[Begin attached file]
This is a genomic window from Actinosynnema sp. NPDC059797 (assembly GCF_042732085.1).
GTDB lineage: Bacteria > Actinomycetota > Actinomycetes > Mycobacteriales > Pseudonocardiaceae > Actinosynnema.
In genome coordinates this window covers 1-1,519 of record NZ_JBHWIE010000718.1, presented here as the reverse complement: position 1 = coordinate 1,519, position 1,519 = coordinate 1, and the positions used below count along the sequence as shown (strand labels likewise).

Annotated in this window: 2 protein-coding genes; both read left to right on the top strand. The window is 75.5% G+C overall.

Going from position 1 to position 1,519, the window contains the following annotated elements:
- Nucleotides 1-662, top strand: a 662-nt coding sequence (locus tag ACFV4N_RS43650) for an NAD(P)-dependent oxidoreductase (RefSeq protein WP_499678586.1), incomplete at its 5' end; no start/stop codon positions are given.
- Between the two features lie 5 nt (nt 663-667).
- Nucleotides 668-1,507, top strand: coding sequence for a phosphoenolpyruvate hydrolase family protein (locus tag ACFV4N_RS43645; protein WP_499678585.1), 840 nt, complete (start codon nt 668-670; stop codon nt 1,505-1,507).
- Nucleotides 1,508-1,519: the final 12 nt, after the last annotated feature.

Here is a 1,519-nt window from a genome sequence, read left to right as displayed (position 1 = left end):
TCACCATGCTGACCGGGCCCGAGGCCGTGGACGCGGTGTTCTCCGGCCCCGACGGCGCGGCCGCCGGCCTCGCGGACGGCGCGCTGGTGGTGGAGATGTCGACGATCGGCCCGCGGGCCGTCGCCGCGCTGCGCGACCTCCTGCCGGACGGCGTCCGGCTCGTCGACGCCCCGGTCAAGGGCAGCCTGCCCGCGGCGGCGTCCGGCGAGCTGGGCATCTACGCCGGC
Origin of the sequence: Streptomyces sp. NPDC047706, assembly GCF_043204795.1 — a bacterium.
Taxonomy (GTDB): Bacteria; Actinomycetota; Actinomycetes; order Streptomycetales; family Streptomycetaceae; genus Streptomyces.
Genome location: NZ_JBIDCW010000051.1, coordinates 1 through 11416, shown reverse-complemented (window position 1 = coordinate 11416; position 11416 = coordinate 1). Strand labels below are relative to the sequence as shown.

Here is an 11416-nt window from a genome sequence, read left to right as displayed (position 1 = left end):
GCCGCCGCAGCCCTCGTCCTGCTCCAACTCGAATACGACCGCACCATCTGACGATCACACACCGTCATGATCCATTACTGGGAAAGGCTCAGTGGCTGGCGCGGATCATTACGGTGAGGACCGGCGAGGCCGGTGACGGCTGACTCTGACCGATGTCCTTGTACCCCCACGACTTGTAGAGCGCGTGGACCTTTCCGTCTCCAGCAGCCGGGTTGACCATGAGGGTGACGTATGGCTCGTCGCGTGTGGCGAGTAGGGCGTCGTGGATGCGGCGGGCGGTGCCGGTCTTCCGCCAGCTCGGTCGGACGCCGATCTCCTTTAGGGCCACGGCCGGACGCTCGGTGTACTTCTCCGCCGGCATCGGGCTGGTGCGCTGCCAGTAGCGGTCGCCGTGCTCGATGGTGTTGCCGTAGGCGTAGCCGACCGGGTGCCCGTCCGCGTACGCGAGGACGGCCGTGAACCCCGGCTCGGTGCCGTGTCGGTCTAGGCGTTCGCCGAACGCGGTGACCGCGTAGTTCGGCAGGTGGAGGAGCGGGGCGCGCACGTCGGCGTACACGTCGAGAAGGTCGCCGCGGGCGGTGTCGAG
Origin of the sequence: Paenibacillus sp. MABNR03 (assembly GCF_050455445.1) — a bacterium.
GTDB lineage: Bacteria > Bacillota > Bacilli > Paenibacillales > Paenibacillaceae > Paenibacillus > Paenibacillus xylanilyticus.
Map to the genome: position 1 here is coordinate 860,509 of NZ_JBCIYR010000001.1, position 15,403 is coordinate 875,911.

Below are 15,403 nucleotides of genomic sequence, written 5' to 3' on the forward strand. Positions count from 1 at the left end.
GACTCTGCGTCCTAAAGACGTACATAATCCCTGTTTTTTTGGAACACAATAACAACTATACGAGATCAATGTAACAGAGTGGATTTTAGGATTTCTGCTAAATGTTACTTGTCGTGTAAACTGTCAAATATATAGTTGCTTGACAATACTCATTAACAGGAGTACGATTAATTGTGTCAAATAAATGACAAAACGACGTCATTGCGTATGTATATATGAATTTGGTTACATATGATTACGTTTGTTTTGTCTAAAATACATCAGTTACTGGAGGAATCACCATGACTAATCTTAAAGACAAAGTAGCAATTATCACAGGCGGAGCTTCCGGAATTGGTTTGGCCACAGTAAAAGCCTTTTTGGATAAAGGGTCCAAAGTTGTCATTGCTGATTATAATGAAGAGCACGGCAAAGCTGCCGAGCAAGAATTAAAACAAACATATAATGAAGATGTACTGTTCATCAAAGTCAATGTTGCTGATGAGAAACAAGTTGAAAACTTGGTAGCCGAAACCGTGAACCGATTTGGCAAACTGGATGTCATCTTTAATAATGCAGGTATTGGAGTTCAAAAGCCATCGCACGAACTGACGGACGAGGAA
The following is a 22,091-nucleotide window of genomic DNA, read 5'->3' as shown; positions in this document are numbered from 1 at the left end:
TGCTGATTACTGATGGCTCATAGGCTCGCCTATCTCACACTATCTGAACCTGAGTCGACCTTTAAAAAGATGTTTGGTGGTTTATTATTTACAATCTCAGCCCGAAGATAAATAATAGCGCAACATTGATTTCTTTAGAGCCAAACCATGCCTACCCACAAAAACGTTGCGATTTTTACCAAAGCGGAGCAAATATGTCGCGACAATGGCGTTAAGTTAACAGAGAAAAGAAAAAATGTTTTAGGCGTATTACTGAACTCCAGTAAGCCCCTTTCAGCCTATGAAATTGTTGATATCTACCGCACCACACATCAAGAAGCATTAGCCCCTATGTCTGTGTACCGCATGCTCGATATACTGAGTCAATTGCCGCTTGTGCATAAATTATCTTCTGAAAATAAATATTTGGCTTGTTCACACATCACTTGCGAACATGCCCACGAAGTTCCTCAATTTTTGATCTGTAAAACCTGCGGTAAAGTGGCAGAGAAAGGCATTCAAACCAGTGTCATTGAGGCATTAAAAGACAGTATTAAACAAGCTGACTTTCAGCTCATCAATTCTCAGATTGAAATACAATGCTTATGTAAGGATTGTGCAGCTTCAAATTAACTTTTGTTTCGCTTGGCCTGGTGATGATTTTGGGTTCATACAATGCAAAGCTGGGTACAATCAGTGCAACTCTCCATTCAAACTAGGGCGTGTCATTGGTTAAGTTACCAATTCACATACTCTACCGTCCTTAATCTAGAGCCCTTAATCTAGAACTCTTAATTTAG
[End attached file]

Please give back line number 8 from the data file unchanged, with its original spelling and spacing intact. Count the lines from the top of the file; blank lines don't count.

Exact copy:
- Nucleotides 668-1,507, top strand: coding sequence for a phosphoenolpyruvate hydrolase family protein (locus tag ACFV4N_RS43645; protein WP_499678585.1), 840 nt, complete (start codon nt 668-670; stop codon nt 1,505-1,507).